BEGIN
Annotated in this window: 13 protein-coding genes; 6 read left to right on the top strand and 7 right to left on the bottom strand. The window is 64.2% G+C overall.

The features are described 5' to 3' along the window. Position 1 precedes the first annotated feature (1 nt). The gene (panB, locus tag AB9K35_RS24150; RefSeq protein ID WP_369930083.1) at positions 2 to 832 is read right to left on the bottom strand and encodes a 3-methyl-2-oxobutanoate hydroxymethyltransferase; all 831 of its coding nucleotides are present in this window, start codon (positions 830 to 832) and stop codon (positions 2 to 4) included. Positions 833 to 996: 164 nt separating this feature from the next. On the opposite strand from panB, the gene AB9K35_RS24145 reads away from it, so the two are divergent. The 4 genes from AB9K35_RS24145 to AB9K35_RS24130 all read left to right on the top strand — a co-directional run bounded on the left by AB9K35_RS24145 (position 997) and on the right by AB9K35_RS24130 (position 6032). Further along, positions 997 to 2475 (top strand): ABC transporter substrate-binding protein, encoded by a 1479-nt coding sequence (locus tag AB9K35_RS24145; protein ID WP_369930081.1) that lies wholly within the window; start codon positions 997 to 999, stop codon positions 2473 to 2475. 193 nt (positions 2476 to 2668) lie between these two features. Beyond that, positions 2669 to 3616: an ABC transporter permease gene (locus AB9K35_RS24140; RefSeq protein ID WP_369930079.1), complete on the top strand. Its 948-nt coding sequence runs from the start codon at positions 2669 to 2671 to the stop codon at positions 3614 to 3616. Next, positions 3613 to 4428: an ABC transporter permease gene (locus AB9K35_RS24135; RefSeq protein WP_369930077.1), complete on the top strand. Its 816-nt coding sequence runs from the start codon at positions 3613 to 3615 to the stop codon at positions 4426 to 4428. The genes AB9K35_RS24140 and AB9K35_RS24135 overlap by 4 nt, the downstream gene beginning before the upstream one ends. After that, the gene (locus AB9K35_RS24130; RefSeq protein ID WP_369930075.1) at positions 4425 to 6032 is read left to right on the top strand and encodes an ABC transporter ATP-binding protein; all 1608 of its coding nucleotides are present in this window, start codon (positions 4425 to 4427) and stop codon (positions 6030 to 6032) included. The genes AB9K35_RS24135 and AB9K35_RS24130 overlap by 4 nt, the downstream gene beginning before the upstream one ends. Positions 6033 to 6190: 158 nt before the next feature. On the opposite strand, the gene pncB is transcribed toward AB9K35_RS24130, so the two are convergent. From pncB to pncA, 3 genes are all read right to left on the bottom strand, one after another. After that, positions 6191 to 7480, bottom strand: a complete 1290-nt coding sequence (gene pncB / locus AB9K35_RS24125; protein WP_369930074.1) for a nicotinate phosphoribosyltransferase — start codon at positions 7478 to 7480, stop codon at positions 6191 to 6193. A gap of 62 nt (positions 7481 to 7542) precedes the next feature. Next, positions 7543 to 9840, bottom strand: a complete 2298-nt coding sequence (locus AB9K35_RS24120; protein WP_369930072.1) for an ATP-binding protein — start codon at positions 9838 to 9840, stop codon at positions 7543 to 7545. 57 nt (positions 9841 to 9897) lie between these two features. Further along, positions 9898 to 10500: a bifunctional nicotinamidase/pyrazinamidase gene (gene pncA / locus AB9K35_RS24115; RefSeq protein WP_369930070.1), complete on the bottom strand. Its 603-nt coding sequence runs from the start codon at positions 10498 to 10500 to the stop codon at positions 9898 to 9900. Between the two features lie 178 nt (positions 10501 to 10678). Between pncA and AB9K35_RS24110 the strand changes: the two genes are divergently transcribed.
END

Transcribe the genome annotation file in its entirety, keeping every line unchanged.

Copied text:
Annotated in this window: 13 protein-coding genes; 6 read left to right on the top strand and 7 right to left on the bottom strand. The window is 64.2% G+C overall.

The features are described 5' to 3' along the window. Position 1 precedes the first annotated feature (1 nt). The gene (panB, locus tag AB9K35_RS24150; RefSeq protein ID WP_369930083.1) at positions 2 to 832 is read right to left on the bottom strand and encodes a 3-methyl-2-oxobutanoate hydroxymethyltransferase; all 831 of its coding nucleotides are present in this window, start codon (positions 830 to 832) and stop codon (positions 2 to 4) included. Positions 833 to 996: 164 nt separating this feature from the next. On the opposite strand from panB, the gene AB9K35_RS24145 reads away from it, so the two are divergent. The 4 genes from AB9K35_RS24145 to AB9K35_RS24130 all read left to right on the top strand — a co-directional run bounded on the left by AB9K35_RS24145 (position 997) and on the right by AB9K35_RS24130 (position 6032). Further along, positions 997 to 2475 (top strand): ABC transporter substrate-binding protein, encoded by a 1479-nt coding sequence (locus tag AB9K35_RS24145; protein ID WP_369930081.1) that lies wholly within the window; start codon positions 997 to 999, stop codon positions 2473 to 2475. 193 nt (positions 2476 to 2668) lie between these two features. Beyond that, positions 2669 to 3616: an ABC transporter permease gene (locus AB9K35_RS24140; RefSeq protein ID WP_369930079.1), complete on the top strand. Its 948-nt coding sequence runs from the start codon at positions 2669 to 2671 to the stop codon at positions 3614 to 3616. Next, positions 3613 to 4428: an ABC transporter permease gene (locus AB9K35_RS24135; RefSeq protein WP_369930077.1), complete on the top strand. Its 816-nt coding sequence runs from the start codon at positions 3613 to 3615 to the stop codon at positions 4426 to 4428. The genes AB9K35_RS24140 and AB9K35_RS24135 overlap by 4 nt, the downstream gene beginning before the upstream one ends. After that, the gene (locus AB9K35_RS24130; RefSeq protein ID WP_369930075.1) at positions 4425 to 6032 is read left to right on the top strand and encodes an ABC transporter ATP-binding protein; all 1608 of its coding nucleotides are present in this window, start codon (positions 4425 to 4427) and stop codon (positions 6030 to 6032) included. The genes AB9K35_RS24135 and AB9K35_RS24130 overlap by 4 nt, the downstream gene beginning before the upstream one ends. Positions 6033 to 6190: 158 nt before the next feature. On the opposite strand, the gene pncB is transcribed toward AB9K35_RS24130, so the two are convergent. From pncB to pncA, 3 genes are all read right to left on the bottom strand, one after another. After that, positions 6191 to 7480, bottom strand: a complete 1290-nt coding sequence (gene pncB / locus AB9K35_RS24125; protein WP_369930074.1) for a nicotinate phosphoribosyltransferase — start codon at positions 7478 to 7480, stop codon at positions 6191 to 6193. A gap of 62 nt (positions 7481 to 7542) precedes the next feature. Next, positions 7543 to 9840, bottom strand: a complete 2298-nt coding sequence (locus AB9K35_RS24120; protein WP_369930072.1) for an ATP-binding protein — start codon at positions 9838 to 9840, stop codon at positions 7543 to 7545. 57 nt (positions 9841 to 9897) lie between these two features. Further along, positions 9898 to 10500: a bifunctional nicotinamidase/pyrazinamidase gene (gene pncA / locus AB9K35_RS24115; RefSeq protein WP_369930070.1), complete on the bottom strand. Its 603-nt coding sequence runs from the start codon at positions 10498 to 10500 to the stop codon at positions 9898 to 9900. Between the two features lie 178 nt (positions 10501 to 10678). Between pncA and AB9K35_RS24110 the strand changes: the two genes are divergently transcribed.